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Working on creating a server/client system in C right now, and I'm having a little trouble with the client part. From what I've seen, I need to use sockaddr_in so I can connect to the server. However, I've been getting a segfault every time. I believe that sockaddr_in has something to do with it, as commenting it and it's references later in the program fixes the segfault.

code:

#include <stdio.h>
#include <sys/types.h>
#include <sys/socket.h>
#include <unistd.h>
#include <netinet/in.h>

int main(int argc, char** argv)
{
int Csock;
int con;
char *data = 0;
char buf[101] = "";
struct sockaddr_in addr;

Csock = socket(AF_INET, SOCK_STREAM, 0);

addr.sin_family = AF_INET;
addr.sin_port = htons(3435);

con = connect(Csock, (struct sockaddr*) &addr, sizeof(addr));

write(con, "Text", sizeof("Text"));
*data = read(con, buf, 100);
puts(data);
return 0;
}

sadly, I am rather new to C, so that's as much as I can figure... can anyone tell me a way to go about eliminating the segfault?

Thanks!

share|improve this question
up vote 6 down vote accepted

Quick comment:

data is a pointer to char which does not point to an allocated memory, so:

*data = read(con, buf, 100);

is invalid! You cannot dereference a NULL pointer.

Also, read returns ssize_t, and not a char, so perhaps:

ssize_t nread = read(con, buf, 100);

and then print out the nread with printf.

share|improve this answer

One immediately-apparent thing that's wrong is taking sizeof &addr when you mean sizeof addr. Also you never set the address you want to connect to, only the port. On most systems neither of these errors would cause a crash, but they will keep the program from working.

Also it's advisable never to setup sockaddr structures directly, but instead use getaddrinfo.

share|improve this answer
    
As I didn't have time to write a proper answer, Ill add some of the errors here: the struct sockaddr_in addr; is not initialized, most importantly the ip address to connect to is not set. *data = read(con, buf, 100); dereferences a NULL pointer, and the types arn't the same either. connect/write/read should be checked for errors (and likely how much they actually read or wrote as well) – nos Jan 11 '11 at 20:15

The problem I think, lies with your connect statement. You need

con = connect(Csock, (struct sockaddr*) &addr, sizeof(addr));

sizeof() returns the size of the object. I don't offhand know what the size of the addr structure is, but the statement sizeof(&addr) will return 4 (assuming 32 bit system) and I'm quite sure that the size of the addr structure is > 4 bytes.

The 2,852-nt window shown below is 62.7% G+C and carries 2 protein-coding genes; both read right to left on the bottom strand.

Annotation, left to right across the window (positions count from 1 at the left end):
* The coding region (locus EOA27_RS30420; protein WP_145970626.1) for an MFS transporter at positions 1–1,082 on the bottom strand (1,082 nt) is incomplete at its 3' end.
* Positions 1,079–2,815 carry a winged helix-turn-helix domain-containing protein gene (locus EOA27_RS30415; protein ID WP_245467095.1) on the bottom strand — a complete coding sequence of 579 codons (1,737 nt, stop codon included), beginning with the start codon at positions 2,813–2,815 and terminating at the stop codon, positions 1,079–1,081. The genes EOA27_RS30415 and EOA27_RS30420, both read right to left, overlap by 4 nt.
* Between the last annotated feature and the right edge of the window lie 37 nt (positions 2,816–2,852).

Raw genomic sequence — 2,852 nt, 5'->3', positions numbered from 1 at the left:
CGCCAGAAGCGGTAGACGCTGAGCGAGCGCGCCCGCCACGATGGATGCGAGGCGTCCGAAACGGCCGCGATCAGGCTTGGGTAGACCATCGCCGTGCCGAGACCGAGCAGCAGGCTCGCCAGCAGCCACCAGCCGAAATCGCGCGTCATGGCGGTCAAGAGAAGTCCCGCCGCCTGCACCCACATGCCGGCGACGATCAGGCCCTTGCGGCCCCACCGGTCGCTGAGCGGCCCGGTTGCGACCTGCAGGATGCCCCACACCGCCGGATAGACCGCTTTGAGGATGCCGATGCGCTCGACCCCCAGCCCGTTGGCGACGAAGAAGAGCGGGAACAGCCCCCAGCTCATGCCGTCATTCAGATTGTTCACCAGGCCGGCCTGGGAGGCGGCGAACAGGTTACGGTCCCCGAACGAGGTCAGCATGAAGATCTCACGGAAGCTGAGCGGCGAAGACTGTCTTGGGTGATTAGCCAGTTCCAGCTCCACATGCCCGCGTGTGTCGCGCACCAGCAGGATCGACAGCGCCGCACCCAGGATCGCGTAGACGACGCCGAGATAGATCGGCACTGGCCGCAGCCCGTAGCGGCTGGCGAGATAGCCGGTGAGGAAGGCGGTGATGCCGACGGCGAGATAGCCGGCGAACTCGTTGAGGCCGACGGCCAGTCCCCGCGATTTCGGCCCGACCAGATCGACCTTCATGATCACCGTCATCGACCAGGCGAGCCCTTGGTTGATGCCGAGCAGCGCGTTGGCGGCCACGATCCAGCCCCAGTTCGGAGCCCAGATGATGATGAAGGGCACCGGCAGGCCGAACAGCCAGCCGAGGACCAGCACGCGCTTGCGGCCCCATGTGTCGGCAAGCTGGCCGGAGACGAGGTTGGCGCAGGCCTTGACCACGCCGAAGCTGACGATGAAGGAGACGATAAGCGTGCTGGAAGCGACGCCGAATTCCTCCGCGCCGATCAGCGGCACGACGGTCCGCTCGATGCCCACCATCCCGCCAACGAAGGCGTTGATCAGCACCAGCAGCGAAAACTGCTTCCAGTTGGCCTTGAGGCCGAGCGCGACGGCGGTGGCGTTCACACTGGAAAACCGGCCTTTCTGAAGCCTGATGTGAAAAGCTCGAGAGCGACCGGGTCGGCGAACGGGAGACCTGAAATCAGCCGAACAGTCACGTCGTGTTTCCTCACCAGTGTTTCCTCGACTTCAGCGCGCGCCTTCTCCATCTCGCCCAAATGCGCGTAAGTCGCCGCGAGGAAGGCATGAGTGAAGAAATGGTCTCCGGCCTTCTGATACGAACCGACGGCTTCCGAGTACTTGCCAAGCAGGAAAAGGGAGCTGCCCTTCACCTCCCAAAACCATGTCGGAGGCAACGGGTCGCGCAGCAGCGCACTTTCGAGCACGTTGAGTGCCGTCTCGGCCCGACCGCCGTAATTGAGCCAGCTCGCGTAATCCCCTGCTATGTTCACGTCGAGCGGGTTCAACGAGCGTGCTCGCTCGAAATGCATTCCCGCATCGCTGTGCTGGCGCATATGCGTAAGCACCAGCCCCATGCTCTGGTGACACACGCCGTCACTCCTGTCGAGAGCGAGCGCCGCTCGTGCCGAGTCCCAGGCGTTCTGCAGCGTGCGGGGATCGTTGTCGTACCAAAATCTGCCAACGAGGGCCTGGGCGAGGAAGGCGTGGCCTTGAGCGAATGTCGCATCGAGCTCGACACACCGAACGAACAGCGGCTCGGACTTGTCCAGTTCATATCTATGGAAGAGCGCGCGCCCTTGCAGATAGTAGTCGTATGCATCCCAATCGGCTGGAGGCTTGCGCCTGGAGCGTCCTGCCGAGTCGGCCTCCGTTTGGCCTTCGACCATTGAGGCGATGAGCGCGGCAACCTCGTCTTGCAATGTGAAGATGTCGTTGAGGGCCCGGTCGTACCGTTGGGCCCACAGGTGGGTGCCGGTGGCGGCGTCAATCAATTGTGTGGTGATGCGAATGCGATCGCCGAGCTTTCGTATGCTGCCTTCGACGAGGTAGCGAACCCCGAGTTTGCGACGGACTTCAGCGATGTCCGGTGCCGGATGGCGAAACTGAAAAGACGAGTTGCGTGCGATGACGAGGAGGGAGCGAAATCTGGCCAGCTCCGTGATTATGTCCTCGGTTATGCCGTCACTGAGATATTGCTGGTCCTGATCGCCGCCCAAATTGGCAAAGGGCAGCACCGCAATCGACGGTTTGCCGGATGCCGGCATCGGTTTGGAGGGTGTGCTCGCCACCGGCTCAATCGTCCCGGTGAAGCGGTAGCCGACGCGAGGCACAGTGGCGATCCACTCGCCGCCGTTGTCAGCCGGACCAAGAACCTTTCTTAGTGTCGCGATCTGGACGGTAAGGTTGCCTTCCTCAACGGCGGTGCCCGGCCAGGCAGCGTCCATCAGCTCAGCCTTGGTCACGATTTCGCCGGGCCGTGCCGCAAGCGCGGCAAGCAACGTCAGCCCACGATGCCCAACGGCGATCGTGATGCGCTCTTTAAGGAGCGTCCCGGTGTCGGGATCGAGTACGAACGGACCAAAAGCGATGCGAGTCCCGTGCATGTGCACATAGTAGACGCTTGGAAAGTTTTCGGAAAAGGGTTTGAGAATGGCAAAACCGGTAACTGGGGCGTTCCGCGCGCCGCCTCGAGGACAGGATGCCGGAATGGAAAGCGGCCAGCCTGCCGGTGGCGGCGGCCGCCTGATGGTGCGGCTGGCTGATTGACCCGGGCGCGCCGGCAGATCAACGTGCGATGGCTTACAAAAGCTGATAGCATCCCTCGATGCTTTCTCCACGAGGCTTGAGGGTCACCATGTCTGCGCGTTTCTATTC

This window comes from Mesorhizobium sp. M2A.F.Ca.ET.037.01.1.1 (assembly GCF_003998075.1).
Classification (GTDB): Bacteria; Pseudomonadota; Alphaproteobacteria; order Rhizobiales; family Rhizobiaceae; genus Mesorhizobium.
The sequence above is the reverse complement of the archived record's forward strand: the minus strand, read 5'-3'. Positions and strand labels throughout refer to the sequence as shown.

The & is the reference operator (or address of) and gives you the address of a particular structure. Address (in 32 bit systems) are 4 bytes. Usually the types of functions (like the connect function) want the actual size of the structure. This is often done for backwards compatibility purposes so that if the size of the structure changes in some future version of the SDK or library, older code doesn't need to change in order to work with the newer libraries.

share|improve this answer
    
er, actually, I forgot to change that back. I added the & just to see what would occur (nothing) and I guess I didn't remove it before posting here. Even without the & it still causes a segfault – Curlystraw Jan 11 '11 at 20:09
1  
Okay, well, the other problem is with the line *data = read(...) (and/or the next line) read() returns the number of bytes read off of the socket - it doesn't return the data read. The data off the socket is returned in "buf". You probably want something like int num_read = read( con, buf, 100 ); puts(buf); Really though, you should check num_read to make sure it's >0 to make sure you read data off of the socket. And you need to make sure what you read is NULL terminated if you are going to print it – Mark Jan 11 '11 at 20:14
    
I see, I wasn't aware that the read function returned the bytes of data! That helps quite a bit, thanks! – Curlystraw Jan 11 '11 at 20:23
    
@OP: programming by trial and error is a technique you should try to eliminate from your mental toolbox. – R.. Jan 11 '11 at 20:27

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